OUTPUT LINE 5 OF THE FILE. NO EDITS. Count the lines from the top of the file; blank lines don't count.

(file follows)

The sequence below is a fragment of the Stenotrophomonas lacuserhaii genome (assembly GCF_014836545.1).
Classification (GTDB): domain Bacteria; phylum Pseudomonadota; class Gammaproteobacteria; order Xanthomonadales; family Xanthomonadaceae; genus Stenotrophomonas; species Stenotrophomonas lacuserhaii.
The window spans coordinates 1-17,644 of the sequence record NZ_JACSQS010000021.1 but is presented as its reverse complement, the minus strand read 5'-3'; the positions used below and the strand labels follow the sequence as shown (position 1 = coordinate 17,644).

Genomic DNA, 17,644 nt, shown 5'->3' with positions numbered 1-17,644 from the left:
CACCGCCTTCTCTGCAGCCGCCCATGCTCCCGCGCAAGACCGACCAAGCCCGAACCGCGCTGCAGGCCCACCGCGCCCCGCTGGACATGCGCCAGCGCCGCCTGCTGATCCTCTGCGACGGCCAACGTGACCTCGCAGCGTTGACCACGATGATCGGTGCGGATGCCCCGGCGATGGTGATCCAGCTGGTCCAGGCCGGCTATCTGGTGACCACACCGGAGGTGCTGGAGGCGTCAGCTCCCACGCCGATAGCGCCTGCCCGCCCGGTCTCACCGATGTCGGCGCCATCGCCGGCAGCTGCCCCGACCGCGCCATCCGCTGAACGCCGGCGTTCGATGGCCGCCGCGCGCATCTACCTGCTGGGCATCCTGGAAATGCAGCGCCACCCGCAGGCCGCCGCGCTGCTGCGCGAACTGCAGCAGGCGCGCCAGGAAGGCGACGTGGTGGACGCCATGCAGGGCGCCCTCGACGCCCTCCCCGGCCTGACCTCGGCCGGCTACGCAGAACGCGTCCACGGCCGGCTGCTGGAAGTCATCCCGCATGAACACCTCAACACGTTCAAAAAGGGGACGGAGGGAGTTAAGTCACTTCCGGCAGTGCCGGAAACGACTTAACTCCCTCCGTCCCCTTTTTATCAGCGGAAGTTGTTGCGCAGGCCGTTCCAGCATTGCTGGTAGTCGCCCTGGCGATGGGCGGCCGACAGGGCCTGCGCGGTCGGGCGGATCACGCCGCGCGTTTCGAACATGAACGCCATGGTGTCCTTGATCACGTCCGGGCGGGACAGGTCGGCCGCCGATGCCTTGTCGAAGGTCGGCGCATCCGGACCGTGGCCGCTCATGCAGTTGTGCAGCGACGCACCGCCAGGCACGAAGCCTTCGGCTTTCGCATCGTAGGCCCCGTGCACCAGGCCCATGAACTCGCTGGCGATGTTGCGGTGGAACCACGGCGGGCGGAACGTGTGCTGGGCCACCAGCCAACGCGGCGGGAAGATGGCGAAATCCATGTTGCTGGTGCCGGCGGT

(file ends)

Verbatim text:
CACCGCCTTCTCTGCAGCCGCCCATGCTCCCGCGCAAGACCGACCAAGCCCGAACCGCGCTGCAGGCCCACCGCGCCCCGCTGGACATGCGCCAGCGCCGCCTGCTGATCCTCTGCGACGGCCAACGTGACCTCGCAGCGTTGACCACGATGATCGGTGCGGATGCCCCGGCGATGGTGATCCAGCTGGTCCAGGCCGGCTATCTGGTGACCACACCGGAGGTGCTGGAGGCGTCAGCTCCCACGCCGATAGCGCCTGCCCGCCCGGTCTCACCGATGTCGGCGCCATCGCCGGCAGCTGCCCCGACCGCGCCATCCGCTGAACGCCGGCGTTCGATGGCCGCCGCGCGCATCTACCTGCTGGGCATCCTGGAAATGCAGCGCCACCCGCAGGCCGCCGCGCTGCTGCGCGAACTGCAGCAGGCGCGCCAGGAAGGCGACGTGGTGGACGCCATGCAGGGCGCCCTCGACGCCCTCCCCGGCCTGACCTCGGCCGGCTACGCAGAACGCGTCCACGGCCGGCTGCTGGAAGTCATCCCGCATGAACACCTCAACACGTTCAAAAAGGGGACGGAGGGAGTTAAGTCACTTCCGGCAGTGCCGGAAACGACTTAACTCCCTCCGTCCCCTTTTTATCAGCGGAAGTTGTTGCGCAGGCCGTTCCAGCATTGCTGGTAGTCGCCCTGGCGATGGGCGGCCGACAGGGCCTGCGCGGTCGGGCGGATCACGCCGCGCGTTTCGAACATGAACGCCATGGTGTCCTTGATCACGTCCGGGCGGGACAGGTCGGCCGCCGATGCCTTGTCGAAGGTCGGCGCATCCGGACCGTGGCCGCTCATGCAGTTGTGCAGCGACGCACCGCCAGGCACGAAGCCTTCGGCTTTCGCATCGTAGGCCCCGTGCACCAGGCCCATGAACTCGCTGGCGATGTTGCGGTGGAACCACGGCGGGCGGAACGTGTGCTGGGCCACCAGCCAACGCGGCGGGAAGATGGCGAAATCCATGTTGCTGGTGCCGGCGGT